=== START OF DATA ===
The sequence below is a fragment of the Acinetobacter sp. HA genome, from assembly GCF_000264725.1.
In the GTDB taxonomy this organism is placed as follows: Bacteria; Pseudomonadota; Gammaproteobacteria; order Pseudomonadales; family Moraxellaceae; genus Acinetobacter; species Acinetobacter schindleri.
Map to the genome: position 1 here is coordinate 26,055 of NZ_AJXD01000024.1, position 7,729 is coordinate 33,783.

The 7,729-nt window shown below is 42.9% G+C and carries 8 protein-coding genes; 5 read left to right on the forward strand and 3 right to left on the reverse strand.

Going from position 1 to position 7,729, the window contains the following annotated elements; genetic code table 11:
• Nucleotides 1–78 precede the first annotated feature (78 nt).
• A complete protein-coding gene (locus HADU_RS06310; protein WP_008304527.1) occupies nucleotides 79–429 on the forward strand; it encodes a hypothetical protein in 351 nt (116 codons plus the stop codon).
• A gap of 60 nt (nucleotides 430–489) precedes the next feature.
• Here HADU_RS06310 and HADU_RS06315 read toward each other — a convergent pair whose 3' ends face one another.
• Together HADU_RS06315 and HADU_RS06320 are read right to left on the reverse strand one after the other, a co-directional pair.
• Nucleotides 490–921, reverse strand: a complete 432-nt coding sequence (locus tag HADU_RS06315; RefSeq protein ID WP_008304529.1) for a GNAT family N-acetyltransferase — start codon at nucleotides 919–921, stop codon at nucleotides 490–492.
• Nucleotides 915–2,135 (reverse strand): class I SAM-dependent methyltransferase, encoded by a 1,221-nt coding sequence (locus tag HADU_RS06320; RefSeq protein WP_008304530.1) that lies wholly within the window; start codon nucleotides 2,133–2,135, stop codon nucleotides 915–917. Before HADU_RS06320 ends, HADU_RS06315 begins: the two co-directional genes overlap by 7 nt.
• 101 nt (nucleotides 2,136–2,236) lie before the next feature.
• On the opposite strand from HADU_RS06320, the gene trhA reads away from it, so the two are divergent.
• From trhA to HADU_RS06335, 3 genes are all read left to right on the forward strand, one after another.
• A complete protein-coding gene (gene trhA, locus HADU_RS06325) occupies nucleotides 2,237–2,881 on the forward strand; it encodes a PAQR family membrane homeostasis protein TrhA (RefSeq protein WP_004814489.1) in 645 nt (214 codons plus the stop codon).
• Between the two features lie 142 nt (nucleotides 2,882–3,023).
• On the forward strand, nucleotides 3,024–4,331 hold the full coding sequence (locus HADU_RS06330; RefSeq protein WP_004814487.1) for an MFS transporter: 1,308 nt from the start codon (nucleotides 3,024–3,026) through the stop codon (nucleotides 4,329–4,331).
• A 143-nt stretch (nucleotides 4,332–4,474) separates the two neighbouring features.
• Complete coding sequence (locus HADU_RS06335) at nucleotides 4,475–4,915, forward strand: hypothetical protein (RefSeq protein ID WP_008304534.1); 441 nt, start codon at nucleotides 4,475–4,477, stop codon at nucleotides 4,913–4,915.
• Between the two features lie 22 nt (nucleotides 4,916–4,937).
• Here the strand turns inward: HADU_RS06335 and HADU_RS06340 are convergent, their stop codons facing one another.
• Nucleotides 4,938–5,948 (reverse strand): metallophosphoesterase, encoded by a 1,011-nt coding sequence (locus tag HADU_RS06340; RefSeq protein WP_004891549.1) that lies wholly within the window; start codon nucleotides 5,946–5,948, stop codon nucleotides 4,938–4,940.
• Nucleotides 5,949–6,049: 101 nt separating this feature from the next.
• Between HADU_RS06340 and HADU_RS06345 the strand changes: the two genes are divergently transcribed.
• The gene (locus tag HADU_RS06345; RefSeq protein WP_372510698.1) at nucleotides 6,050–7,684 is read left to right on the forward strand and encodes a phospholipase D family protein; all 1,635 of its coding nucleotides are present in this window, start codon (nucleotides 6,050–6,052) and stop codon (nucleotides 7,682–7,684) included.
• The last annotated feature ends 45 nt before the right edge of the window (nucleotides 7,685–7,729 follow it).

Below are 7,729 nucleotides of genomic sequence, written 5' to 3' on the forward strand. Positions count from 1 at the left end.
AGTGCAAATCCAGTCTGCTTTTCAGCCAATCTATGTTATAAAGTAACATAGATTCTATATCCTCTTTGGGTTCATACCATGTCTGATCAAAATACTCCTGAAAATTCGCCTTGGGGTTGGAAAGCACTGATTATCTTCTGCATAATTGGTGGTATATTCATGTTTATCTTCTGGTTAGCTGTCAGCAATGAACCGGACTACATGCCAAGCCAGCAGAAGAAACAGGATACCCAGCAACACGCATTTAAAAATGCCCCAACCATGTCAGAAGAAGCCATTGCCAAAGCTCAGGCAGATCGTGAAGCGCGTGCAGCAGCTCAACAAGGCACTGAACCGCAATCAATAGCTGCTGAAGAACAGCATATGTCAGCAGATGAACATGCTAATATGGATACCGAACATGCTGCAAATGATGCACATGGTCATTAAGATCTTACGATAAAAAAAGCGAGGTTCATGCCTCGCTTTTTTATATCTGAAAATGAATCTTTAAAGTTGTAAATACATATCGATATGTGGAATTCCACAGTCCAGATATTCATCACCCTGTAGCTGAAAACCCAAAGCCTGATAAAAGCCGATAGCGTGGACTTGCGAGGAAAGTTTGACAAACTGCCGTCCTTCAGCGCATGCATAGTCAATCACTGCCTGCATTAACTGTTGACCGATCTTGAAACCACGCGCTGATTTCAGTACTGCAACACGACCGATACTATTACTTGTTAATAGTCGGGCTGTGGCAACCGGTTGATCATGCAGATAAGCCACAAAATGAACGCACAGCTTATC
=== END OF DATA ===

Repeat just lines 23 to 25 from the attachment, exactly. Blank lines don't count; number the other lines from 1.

• Nucleotides 4,938–5,948 (reverse strand): metallophosphoesterase, encoded by a 1,011-nt coding sequence (locus tag HADU_RS06340; RefSeq protein WP_004891549.1) that lies wholly within the window; start codon nucleotides 5,946–5,948, stop codon nucleotides 4,938–4,940.
• Nucleotides 5,949–6,049: 101 nt separating this feature from the next.
• Between HADU_RS06340 and HADU_RS06345 the strand changes: the two genes are divergently transcribed.